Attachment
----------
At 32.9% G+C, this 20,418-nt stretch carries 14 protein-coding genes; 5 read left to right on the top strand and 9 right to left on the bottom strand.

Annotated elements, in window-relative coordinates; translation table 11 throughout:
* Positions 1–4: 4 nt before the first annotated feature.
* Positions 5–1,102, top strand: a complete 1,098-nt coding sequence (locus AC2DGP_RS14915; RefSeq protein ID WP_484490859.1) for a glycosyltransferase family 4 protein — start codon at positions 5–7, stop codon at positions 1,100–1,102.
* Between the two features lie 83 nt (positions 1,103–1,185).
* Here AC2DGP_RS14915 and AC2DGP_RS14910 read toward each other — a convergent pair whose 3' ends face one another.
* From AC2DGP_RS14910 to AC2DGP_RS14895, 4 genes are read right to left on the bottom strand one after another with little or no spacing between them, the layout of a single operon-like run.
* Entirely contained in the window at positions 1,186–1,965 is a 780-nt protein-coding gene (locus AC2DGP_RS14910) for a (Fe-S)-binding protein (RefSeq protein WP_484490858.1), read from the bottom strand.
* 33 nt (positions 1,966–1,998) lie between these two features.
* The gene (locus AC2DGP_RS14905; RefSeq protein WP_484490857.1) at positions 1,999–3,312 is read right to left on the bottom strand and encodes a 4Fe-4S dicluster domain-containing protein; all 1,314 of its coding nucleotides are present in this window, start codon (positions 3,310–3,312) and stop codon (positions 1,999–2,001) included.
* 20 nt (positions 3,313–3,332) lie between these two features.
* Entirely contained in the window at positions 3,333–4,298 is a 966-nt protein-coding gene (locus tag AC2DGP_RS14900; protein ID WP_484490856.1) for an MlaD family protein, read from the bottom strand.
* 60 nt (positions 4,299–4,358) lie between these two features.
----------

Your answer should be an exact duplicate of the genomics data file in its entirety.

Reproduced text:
At 32.9% G+C, this 20,418-nt stretch carries 14 protein-coding genes; 5 read left to right on the top strand and 9 right to left on the bottom strand.

Annotated elements, in window-relative coordinates; translation table 11 throughout:
* Positions 1–4: 4 nt before the first annotated feature.
* Positions 5–1,102, top strand: a complete 1,098-nt coding sequence (locus AC2DGP_RS14915; RefSeq protein ID WP_484490859.1) for a glycosyltransferase family 4 protein — start codon at positions 5–7, stop codon at positions 1,100–1,102.
* Between the two features lie 83 nt (positions 1,103–1,185).
* Here AC2DGP_RS14915 and AC2DGP_RS14910 read toward each other — a convergent pair whose 3' ends face one another.
* From AC2DGP_RS14910 to AC2DGP_RS14895, 4 genes are read right to left on the bottom strand one after another with little or no spacing between them, the layout of a single operon-like run.
* Entirely contained in the window at positions 1,186–1,965 is a 780-nt protein-coding gene (locus AC2DGP_RS14910) for a (Fe-S)-binding protein (RefSeq protein WP_484490858.1), read from the bottom strand.
* 33 nt (positions 1,966–1,998) lie between these two features.
* The gene (locus AC2DGP_RS14905; RefSeq protein WP_484490857.1) at positions 1,999–3,312 is read right to left on the bottom strand and encodes a 4Fe-4S dicluster domain-containing protein; all 1,314 of its coding nucleotides are present in this window, start codon (positions 3,310–3,312) and stop codon (positions 1,999–2,001) included.
* 20 nt (positions 3,313–3,332) lie between these two features.
* Entirely contained in the window at positions 3,333–4,298 is a 966-nt protein-coding gene (locus tag AC2DGP_RS14900; protein ID WP_484490856.1) for an MlaD family protein, read from the bottom strand.
* 60 nt (positions 4,299–4,358) lie between these two features.